Why so few Medal of Honor awards?

Even after President Obama approved Medal of Honor awards last month for two soldiers who fought in Afghanistan, the number of such honorees from the wars in Iraq and Afghanistan is far lower than for previous conflicts.

Military veterans and at least one member of Congress have challenged the Pentagon to explain the discrepancy, and some critics have accused the military of politicizing the awards process.

A study last year by the Army Times newspaper found that from World War I through World War II, Korea and Vietnam, the number of Medal of Honor recipients ranged from 23 to 29 per million troops. But in Iraq and Afghanistan, there has been barely one award per million troops.


Only eight Medal of Honor awards have been approved for actions in Iraq or Afghanistan, compared with 464 during World War II. Just one of the medals for bravery in Afghanistan or Iraq was to a living recipient, Army Staff Sgt. Salvatore A. Giunta, whose award was announced by the White House on Sept. 10. Rob Miller, 24, a weapons specialist from Wheaton, Ill., will receive the award posthumously on Wednesday.

Established in 1861, the Medal of Honor has been awarded 3,470 times, including 1,522 from the Civil War, according to the U.S. Army Center of Military History. Under military regulations, the medal is awarded to a service member who “distinguishes himself or herself conspicuously by gallantry and intrepidity at the risk of his life or her life above and beyond the call of duty.” The rules also require “incontestable proof” of the deed.

One explanation for the relative paucity of recipients is the changing nature of warfare.

“The Taliban fight like Apaches and rarely close against Americans [equipped] with superior firepower,” said Bing West, a Marine veteran of Vietnam, former assistant secretary of Defense and author of books about Marines in Iraq.

As one battlefield historian has written, “It’s hard to be a hero against an IED,” or homemade bomb.

Nevertheless, some veterans say, many service members have performed extraordinary acts of valor in Afghanistan and Iraq.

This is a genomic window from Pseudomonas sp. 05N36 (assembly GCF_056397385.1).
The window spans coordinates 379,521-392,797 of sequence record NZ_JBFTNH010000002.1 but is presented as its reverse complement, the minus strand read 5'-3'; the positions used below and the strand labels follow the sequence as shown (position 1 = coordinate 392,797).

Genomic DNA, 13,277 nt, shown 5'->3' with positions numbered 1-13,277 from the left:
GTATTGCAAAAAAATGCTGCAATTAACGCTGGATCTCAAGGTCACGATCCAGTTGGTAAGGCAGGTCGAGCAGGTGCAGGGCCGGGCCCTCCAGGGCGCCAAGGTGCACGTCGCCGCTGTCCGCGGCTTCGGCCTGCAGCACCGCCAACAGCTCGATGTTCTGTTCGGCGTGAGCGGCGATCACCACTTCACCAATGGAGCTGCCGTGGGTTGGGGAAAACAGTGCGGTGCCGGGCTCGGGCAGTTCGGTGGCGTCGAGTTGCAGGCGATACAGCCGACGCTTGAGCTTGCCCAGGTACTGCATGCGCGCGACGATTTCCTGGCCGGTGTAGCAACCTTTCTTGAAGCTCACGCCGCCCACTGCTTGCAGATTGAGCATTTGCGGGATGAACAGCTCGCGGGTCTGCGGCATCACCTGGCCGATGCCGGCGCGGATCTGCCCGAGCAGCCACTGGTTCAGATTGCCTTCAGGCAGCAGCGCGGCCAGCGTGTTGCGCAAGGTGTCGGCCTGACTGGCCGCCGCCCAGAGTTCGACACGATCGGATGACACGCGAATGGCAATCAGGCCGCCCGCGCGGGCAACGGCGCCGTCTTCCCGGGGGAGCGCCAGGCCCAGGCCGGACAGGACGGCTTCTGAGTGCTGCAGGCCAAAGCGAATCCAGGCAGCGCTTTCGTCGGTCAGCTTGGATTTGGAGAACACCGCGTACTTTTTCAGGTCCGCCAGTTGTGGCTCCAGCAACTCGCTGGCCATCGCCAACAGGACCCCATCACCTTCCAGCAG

" The Pentagon has created almost an impossible standard,” said Joseph A. Kinney, a Vietnam veteran who has testified before Congress about the Medal of Honor.

Kinney and other veterans say the Pentagon has become overly cautious in the face of high-tech forensics, a skeptical news media and more second-guessing. The medals process was tarnished when the Pentagon was caught creating false narratives to justify medals awarded in the high-profile cases of Army Ranger Pat Tillman and Army Pfc. Jessica Lynch.

Kinney said the Pentagon checks Medal of Honor candidates, nominated by each branch of service, for past disciplinary violations, messy divorces, questionable personal habits, immigration violations and other background issues. And because a few Medal of Honor winners in Vietnam later protested against the war, Kinney said, the Pentagon also worries about nominees’ political leanings.

“They don’t want an award winner embarrassing them later,” Kinney said.

A Pentagon spokeswoman, Eileen Lainez, said the Defense Department was “aware of no basis for such claims.”

“The criteria for the [medal] are longstanding and have not changed for the current conflicts,” she said in an e-mail. “Nominations go through no more or less scrutiny than in the past.”

Lainez said increased dependence on “stand-off” weapons, such as drones and manned attack aircraft, coupled with modern surveillance techniques, produced fewer “individual combat actions” most likely to produce heroic actions.

At the insistence of Rep. Duncan D. Hunter (R-Alpine), a Marine veteran of Iraq and Afghanistan, a provision was added to the Pentagon budget bill last year requiring Defense Secretary Robert Gates to explain the selection process and why so few Medals of Honor have been awarded. That report is expected by year’s end.

Duncan also asked Gates why awards for seven of eight honorees from Afghanistan and Iraq have been posthumous. The Army history center says nearly half of the Medal of Honor awards during World War II — 43% — went to living recipients, as did 29% for Korea and 37% for Vietnam.

Marines have been especially aggressive in questioning the awards process.

Among Marines, no case has been more controversial than that of Sgt. Rafael Peralta, who was nominated by the Marine commandant for the Medal of Honor for smothering a grenade in Fallouja, Iraq, saving the lives of several comrades. Marines who witnessed Peralta’s actions insisted that although he was gravely wounded, he made his heroic gesture willingly. But some forensic experts disagreed, contending that he was already brain-dead and his act mere involuntary muscle movement.

Some veterans raised the possibility that Peralta’s onetime status as an illegal immigrant played a part in the decision, according to the Army Times study.

Lainez, at the Pentagon, said Gates asked five independent reviewers to study Peralta’s nomination. Each one “independently concluded that the evidence did not meet the exacting standard necessary to support award” of the medal, she said, adding that Gates agreed after careful consideration.

Referring to the Peralta review, Gates said the Medal of Honor selection process must be without dispute or disagreement. Those comments left some military brass wondering whether advancements in forensic science and skepticism by war correspondents toward official battlefield narratives have made Gates and other decision-makers reluctant to bestow the award.

To Hunter, the award is more than a medal; it’s a message to the nation.

“It’s important that those service members who risked their lives, sacrificing their own safety to protect others, receive the recognition they deserve and continue inspiring the next generation of Americans,” he said.

Zucchino reported from Durham, N.C., and Perry from San Diego.